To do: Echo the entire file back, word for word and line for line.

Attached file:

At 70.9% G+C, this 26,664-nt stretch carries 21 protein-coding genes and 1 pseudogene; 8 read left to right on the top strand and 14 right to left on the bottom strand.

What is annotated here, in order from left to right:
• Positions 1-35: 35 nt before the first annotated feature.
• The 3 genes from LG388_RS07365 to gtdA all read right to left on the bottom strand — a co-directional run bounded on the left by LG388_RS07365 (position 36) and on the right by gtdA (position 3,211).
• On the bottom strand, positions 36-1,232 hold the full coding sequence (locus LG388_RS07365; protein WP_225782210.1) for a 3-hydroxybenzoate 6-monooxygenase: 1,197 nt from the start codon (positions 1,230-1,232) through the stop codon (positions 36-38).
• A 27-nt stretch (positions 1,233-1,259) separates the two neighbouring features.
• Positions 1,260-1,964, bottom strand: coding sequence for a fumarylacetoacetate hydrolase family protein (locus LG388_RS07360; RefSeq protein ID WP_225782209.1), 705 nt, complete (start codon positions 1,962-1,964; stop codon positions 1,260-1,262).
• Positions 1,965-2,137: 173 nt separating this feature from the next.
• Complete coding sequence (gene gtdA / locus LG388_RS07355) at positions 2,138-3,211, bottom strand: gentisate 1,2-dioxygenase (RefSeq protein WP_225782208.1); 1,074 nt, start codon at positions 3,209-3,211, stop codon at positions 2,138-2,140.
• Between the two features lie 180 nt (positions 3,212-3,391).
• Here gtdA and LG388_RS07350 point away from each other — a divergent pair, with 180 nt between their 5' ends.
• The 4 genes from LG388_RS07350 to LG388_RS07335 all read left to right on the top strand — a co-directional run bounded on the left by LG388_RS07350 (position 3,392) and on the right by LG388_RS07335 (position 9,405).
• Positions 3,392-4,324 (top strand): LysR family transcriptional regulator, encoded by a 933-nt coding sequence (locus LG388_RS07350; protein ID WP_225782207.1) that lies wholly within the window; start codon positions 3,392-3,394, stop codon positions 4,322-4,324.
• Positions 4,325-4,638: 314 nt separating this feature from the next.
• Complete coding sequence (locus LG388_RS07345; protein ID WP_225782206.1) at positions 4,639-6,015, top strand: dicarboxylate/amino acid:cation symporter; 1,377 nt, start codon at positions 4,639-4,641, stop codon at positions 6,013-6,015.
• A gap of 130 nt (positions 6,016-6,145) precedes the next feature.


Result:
At 70.9% G+C, this 26,664-nt stretch carries 21 protein-coding genes and 1 pseudogene; 8 read left to right on the top strand and 14 right to left on the bottom strand.

What is annotated here, in order from left to right:
• Positions 1-35: 35 nt before the first annotated feature.
• The 3 genes from LG388_RS07365 to gtdA all read right to left on the bottom strand — a co-directional run bounded on the left by LG388_RS07365 (position 36) and on the right by gtdA (position 3,211).
• On the bottom strand, positions 36-1,232 hold the full coding sequence (locus LG388_RS07365; protein WP_225782210.1) for a 3-hydroxybenzoate 6-monooxygenase: 1,197 nt from the start codon (positions 1,230-1,232) through the stop codon (positions 36-38).
• A 27-nt stretch (positions 1,233-1,259) separates the two neighbouring features.
• Positions 1,260-1,964, bottom strand: coding sequence for a fumarylacetoacetate hydrolase family protein (locus LG388_RS07360; RefSeq protein ID WP_225782209.1), 705 nt, complete (start codon positions 1,962-1,964; stop codon positions 1,260-1,262).
• Positions 1,965-2,137: 173 nt separating this feature from the next.
• Complete coding sequence (gene gtdA / locus LG388_RS07355) at positions 2,138-3,211, bottom strand: gentisate 1,2-dioxygenase (RefSeq protein WP_225782208.1); 1,074 nt, start codon at positions 3,209-3,211, stop codon at positions 2,138-2,140.
• Between the two features lie 180 nt (positions 3,212-3,391).
• Here gtdA and LG388_RS07350 point away from each other — a divergent pair, with 180 nt between their 5' ends.
• The 4 genes from LG388_RS07350 to LG388_RS07335 all read left to right on the top strand — a co-directional run bounded on the left by LG388_RS07350 (position 3,392) and on the right by LG388_RS07335 (position 9,405).
• Positions 3,392-4,324 (top strand): LysR family transcriptional regulator, encoded by a 933-nt coding sequence (locus LG388_RS07350; protein ID WP_225782207.1) that lies wholly within the window; start codon positions 3,392-3,394, stop codon positions 4,322-4,324.
• Positions 4,325-4,638: 314 nt separating this feature from the next.
• Complete coding sequence (locus LG388_RS07345; protein ID WP_225782206.1) at positions 4,639-6,015, top strand: dicarboxylate/amino acid:cation symporter; 1,377 nt, start codon at positions 4,639-4,641, stop codon at positions 6,013-6,015.
• A gap of 130 nt (positions 6,016-6,145) precedes the next feature.